Top Picks for Wearable Fitness Technology

With Patrick May, Clinical Exercise Physiologist & Rachel Francis, Clinical Exercise Specialist See Bio

Patrick May graduated from the University of Calgary with a Bachelor of Kinesiology (Exercise & Health Physiology). Patrick also obtained certifications in Clinical Exercise Physiology with both the American College of Sports Medicine and the Canadian Society for Exercise Physiology. Rachel Francis obtained her Kinesiology degree from the University of Calgary and went on to complete her practicum with the Southern Alberta Renal Program. Rachel has a strong background in chronic disease prevention and management, cardiac rehab and weight management. She is certified with the American College of Sport Medicine as a Certified Clinical Exercise Specialist.

Hide

Aside from its convenient location in your pocket or on your wrist, the benefits of wearing a tracking device include helping with motivation, fostering competition, planning for future activity, and keeping you on the path to obtaining your goals. It is especially effective when your tracking device fits your fitness personality.

Do you like all the bells and whistles, or do you prefer to keep it simple? Are you competitive, a social butterfly or addicted to stats? We’ve selected our favourite apps and wearable tech to suit every kind of fitness personality and help you stay on track with your fitness goals.

Competitive

If you’re looking to take your fitness to the next level and love competition, the Strava tracking community is for you. Strava encourages users to “prove it” by challenging friends, comparing results and earning badges for distance, speed and metres climbed.

Social

In addition to tracking and analyzing your workouts, Map My Fitness, Runtastic and Nike+ are all apps that automatically upload your achievements to your social media profile, helping you stay accountable and maybe even boast about it.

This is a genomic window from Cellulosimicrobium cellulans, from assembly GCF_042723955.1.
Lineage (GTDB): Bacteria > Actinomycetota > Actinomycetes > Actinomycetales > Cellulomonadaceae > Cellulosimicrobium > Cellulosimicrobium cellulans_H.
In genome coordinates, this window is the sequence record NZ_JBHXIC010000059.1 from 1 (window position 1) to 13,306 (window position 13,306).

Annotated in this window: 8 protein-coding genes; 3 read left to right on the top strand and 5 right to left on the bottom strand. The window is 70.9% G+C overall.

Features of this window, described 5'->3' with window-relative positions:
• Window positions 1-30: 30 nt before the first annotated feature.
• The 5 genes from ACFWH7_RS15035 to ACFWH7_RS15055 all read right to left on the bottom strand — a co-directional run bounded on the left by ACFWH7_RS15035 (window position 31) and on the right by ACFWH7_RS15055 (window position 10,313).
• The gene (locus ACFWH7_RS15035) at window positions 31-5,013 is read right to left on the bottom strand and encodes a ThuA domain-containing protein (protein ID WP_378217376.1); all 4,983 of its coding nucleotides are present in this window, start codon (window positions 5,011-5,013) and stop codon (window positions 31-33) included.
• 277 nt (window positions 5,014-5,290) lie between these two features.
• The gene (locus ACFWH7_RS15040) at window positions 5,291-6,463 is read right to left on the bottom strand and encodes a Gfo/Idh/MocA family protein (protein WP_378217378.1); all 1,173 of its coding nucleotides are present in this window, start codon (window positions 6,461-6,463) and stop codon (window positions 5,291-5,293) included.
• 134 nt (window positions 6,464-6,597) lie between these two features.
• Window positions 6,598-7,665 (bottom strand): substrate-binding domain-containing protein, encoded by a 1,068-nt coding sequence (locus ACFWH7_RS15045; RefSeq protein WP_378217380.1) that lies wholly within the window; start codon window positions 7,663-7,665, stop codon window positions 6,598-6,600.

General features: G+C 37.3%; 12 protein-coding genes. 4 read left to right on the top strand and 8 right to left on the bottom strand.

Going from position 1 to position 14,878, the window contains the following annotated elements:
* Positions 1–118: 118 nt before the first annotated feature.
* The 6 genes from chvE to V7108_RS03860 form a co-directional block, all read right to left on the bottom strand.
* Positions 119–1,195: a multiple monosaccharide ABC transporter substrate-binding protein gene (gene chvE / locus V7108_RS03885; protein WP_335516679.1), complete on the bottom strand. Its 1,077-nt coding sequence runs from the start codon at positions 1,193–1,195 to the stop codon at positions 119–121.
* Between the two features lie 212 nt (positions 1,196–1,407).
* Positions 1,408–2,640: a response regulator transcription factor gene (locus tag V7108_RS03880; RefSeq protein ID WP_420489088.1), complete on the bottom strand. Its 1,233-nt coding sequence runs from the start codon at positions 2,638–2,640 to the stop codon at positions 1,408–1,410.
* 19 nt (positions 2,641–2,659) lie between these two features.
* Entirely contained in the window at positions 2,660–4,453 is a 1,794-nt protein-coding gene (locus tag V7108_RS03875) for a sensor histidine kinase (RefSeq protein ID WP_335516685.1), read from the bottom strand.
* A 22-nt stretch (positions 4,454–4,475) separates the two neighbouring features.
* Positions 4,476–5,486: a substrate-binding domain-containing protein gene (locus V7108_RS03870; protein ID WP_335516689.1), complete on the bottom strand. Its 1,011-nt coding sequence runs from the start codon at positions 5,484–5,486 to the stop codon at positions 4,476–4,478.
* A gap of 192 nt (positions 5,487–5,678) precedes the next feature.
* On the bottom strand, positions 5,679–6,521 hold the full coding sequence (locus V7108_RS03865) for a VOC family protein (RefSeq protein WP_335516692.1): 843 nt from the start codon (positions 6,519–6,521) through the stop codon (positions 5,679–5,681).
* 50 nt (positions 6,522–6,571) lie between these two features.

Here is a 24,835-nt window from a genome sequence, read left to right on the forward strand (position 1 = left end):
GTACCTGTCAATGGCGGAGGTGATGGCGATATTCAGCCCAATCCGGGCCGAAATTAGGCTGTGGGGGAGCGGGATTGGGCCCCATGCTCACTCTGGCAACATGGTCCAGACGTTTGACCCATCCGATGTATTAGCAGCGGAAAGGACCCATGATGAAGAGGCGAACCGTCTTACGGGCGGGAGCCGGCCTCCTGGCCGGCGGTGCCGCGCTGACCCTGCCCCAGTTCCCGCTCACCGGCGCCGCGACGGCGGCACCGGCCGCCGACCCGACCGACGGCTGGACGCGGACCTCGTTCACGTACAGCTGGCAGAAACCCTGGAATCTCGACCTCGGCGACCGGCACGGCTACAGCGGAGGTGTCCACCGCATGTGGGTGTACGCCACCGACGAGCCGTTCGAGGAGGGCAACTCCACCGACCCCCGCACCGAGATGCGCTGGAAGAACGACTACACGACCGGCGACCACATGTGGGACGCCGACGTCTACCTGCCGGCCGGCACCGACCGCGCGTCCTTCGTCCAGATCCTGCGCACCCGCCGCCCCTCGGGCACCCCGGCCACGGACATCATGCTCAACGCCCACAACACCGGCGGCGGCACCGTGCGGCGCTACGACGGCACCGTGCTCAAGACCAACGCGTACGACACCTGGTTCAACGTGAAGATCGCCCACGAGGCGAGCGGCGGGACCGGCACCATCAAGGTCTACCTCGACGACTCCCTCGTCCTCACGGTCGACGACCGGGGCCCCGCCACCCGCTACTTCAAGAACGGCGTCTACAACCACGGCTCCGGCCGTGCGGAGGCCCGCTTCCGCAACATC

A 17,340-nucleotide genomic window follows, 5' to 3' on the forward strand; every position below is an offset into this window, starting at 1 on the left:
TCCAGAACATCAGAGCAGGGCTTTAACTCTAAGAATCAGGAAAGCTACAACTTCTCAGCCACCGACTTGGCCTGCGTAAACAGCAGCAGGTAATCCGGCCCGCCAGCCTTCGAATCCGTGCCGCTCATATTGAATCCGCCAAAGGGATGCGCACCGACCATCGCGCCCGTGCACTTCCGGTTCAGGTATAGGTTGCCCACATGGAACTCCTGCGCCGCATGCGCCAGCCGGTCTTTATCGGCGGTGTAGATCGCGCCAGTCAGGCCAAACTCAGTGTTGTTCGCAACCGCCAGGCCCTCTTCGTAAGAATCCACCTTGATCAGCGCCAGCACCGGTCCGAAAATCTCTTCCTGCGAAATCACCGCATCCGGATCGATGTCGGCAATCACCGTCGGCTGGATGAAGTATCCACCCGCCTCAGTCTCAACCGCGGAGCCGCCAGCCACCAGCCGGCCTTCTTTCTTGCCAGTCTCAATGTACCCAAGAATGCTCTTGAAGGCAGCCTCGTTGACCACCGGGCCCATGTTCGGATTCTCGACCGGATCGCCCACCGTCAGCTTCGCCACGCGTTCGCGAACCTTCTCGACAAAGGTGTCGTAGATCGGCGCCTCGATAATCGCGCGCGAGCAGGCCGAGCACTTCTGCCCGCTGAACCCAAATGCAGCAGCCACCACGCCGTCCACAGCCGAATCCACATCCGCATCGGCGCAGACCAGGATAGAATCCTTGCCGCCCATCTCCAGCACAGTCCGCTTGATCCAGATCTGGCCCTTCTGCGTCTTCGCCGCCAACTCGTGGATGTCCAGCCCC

Number cruncher

Try using a Polar H7 heart rate monitor with your Smartphone to get an accurate, live heart rate while you train. Tracking your heart rate during exercise will help you stay within a safe but effective range.

Keep it simple

Fitbit is an easy to use device you wear on your wrist which auto¬matically analyzes your movement. It will analyze your frequency, duration, intensity and movement patterns throughout the day to determine steps taken, distance travelled, and calories burned. You can find this data on your fitbit online profile.

Fashionista

Check out the new line of designer Fitbit accessories by Tory Burch, including two silicone options in Tory’s signature blue or pink colours. The designer has also created a hinged brass bracelet option that turns your fitbit into a stylish piece of jewellery.

If you’re finding that all the bells and whistles are bogging you down, try a simple pedometer to track your steps, and a pen and paper to record your daily values. If you don’t already have one, please ask your Medisys kinesiologist.

Still unsure? Meet with your kinesiologist to determine which option would suit you best.
Happy tracking!


Patrick May graduated from the University of Calgary with a Bachelor of Kinesiology (Exercise & Health Physiology). Patrick also obtained certifications in Clinical Exercise Physiology with both the American College of Sports Medicine and the Canadian Society for Exercise Physiology. Rachel Francis obtained her Kinesiology degree from the University of Calgary and went on to complete her practicum with the Southern Alberta Renal Program. Rachel has a strong background in chronic disease prevention and management, cardiac rehab and weight management. She is certified with the American College of Sport Medicine as a Certified Clinical Exercise Specialist.

 

 

Other articles you might like

 

 

 

 

take hold of your future

  • This field is for validation purposes and should be left unchanged.

Send this to friend